Do you find it difficult to maintain a conversation with older adults who are living with dementia? Many people find that once they get past talking about the weather, how they slept that night or what they had to eat today, they struggle to find ways to stimulate conversation in a way that is meaningful, interesting and mutually rewarding.
The following points provide a few basics for you to consider when starting, and maintaining, a conversation with those who are challenged by memory and other forms of cognitive loss. Last week's blog focused on addressing feelings first. This blog will look more closely at other communication strategies for creating and maintaining meaningful conversation across the generations.
Collect details about the person (past and present):
One way to stimulate conversation is to talk about a person's life, including narrative details such as who their best friends were/are, how many siblings they had/have, what they did for a living and/or where they have lived and visited. The best way to begin is to put the facts down on paper, with photos to help stimulate the memories. The goal is to find the details and then discuss these details in subsequent conversations.
If you need a tool to help you capture some of these details, visit our website for the "All About Me" form or the Let's Talk . . . About Me book, which provides headings on each page, guiding you through topics that would apply to someone's life. It is best when the details are filled in by both the person with dementia and someone who knows about this person's past. Once the details have been collected, make this available to all who interact with that person. Research conducted by Dr. Michelle Bourgeois has provided clear evidence that this strategy enhances the communication exchange.
When reminiscing about a person's life, state the facts, rather than asking the person to pull these details from his/her memory bank. For example, don't ask if this person had children, look at the recorded details and discuss the facts that you have available. Rather than asking if they had children, you look at the details provided, and if they had children, ask what it was like raising small children or how much laundry they did or what it was like cooking and cleaning for their family. Use what you know to stimulate conversation. When I have used these strategies I have been pleasantly surprised to learn so many new details about a person's past that I might never otherwise have discovered.
Trivia questions that have been set up for success:
Do you remember the days when restaurants included trivia questions in the middle of their tables? I remember thinking how they really enhanced conversation, as long as one didn't worry about feeling a tad stupid when they got the answers wrong. The questions often launched interesting conversations. This concept of table trivia has contributed to the development of some of the tools we have created over the past couple of years.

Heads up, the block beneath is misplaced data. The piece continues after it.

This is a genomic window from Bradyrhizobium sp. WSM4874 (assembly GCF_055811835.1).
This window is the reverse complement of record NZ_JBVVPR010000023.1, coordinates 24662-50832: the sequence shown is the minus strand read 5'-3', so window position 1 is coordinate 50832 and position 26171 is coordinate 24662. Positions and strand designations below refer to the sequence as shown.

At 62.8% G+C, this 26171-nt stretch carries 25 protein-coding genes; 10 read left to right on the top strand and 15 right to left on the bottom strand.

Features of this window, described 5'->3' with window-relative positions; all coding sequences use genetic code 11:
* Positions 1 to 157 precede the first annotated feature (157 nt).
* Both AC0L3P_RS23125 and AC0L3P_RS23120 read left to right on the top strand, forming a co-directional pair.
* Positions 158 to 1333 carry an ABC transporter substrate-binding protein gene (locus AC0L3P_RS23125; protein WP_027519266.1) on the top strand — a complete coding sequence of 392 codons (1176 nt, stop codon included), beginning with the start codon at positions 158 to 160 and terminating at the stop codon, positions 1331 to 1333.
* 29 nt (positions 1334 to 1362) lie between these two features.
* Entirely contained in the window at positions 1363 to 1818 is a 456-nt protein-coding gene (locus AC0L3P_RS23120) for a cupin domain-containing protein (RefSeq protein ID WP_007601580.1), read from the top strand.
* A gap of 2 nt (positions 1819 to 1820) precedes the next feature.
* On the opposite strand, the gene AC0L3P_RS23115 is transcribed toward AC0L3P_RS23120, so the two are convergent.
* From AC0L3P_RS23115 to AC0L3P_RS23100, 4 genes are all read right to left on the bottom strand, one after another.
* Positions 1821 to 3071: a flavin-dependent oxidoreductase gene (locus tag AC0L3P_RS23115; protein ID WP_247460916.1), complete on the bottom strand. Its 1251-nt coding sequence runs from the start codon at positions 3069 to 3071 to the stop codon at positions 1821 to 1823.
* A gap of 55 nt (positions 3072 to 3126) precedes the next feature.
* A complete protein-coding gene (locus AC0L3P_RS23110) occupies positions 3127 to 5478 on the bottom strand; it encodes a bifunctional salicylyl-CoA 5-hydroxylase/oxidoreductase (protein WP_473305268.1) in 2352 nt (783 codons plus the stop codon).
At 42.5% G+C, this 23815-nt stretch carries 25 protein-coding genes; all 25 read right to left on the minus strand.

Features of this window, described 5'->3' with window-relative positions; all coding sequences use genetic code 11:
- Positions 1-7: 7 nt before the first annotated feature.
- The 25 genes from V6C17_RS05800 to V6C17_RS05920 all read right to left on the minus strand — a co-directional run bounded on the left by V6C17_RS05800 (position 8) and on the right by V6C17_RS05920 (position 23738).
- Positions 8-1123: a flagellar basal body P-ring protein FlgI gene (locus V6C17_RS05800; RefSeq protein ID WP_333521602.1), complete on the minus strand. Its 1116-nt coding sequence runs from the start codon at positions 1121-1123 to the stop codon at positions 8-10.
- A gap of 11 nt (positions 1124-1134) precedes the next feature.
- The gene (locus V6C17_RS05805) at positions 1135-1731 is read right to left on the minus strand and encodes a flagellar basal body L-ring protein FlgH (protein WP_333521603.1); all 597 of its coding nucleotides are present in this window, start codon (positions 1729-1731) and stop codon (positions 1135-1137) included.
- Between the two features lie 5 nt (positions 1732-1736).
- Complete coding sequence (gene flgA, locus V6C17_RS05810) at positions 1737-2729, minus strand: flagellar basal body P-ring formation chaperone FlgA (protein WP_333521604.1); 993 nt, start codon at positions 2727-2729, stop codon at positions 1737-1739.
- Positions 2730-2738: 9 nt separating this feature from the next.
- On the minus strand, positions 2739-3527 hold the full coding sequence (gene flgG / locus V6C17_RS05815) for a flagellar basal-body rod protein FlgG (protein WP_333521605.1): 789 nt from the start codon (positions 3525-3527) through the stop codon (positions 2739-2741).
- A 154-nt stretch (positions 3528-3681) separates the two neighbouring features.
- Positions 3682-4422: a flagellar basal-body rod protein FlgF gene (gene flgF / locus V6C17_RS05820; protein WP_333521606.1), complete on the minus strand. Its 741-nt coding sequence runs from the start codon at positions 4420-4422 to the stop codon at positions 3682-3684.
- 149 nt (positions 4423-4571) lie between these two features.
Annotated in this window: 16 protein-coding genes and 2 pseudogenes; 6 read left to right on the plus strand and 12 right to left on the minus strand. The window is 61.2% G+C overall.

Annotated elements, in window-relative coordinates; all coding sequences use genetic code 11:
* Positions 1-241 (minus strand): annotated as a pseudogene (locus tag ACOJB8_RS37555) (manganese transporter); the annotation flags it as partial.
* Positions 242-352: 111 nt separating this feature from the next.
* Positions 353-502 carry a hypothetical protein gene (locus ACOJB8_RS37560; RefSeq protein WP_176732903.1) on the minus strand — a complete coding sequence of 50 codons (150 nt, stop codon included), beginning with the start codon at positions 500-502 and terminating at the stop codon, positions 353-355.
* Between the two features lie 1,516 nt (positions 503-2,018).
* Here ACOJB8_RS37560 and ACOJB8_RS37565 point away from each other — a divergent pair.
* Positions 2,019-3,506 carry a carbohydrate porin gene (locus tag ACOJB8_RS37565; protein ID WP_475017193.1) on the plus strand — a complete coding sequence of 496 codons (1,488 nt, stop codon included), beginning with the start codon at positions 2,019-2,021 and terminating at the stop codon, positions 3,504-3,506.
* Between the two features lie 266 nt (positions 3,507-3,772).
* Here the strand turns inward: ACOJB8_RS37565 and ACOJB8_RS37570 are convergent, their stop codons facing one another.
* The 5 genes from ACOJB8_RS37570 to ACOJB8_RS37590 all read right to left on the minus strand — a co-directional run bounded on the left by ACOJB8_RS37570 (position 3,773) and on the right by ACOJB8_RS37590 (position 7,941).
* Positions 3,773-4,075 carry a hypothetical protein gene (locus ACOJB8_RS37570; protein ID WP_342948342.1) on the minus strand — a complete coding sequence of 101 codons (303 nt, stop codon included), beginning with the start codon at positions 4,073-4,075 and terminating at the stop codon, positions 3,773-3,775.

The "Best Guess" app, which is available through iTunes, is a game that has been created for older adults who struggle with memory loss. While you could refer to this as trivia, we call it "Best Guess", because I believe one feels better when they are in a position of guessing an answer, rather than feeling they are being tested with trivia questions. Each question in the "Best Guess" game has two answers, one that is correct, and another that is often obviously wrong. Since we want to set people with dementia up for success, this type of question is well suited to those who struggle with memory loss.
I had one family member tell me that after she played the "Best Guess" game with her dad, he said, "I used to be smart like this!" When the game is played with others, particularly younger people, the answers provide an opportunity to explore the memories associated with the question. This helps to open up the lines of communication -- both across and between generations. If you don't have the app, create your own questions -- but make sure you provide two answer options, with the goal of setting the person with dementia up for success.
Conversation cards are the perfect catalyst for chatter that matters:
Questions that are designed to trigger memories, and seek opinions, are a perfect solution for many who need help with stimulating conversation. Having had success with such conversation prompts, we created a small booklet that we call, 'Let's Chat: Everyday Conversation Prompts'. This resource includes questions such as: "If someone offered you a free trip to the moon, would you go?" "Were you ever sent to the principal's office?" "Do you think women with children should work?" The questions provided in 'Let's Chat' can be used when visiting one-on-one or when families gather for meals or visits. Each person can take a turn at answering questions. You will be surprised at some of the answers people provide.
A book club is fun at any age:
Another way to spend time with persons living with dementia is to read with them or to them. DementiAbility has a number of short books in large print that are interesting and easy to use individually or with a group. We have about thirty short stories, on a wide range of topics, in print, as well as four stories available to read or hear on an iPad or android tablet.
Older persons have wisdom, perspective and knowledge to share. The secret is to use prompts that are connected to the individual's interests and abilities. When you put the supports in place, you may be surprised at how conversation begins to flow.
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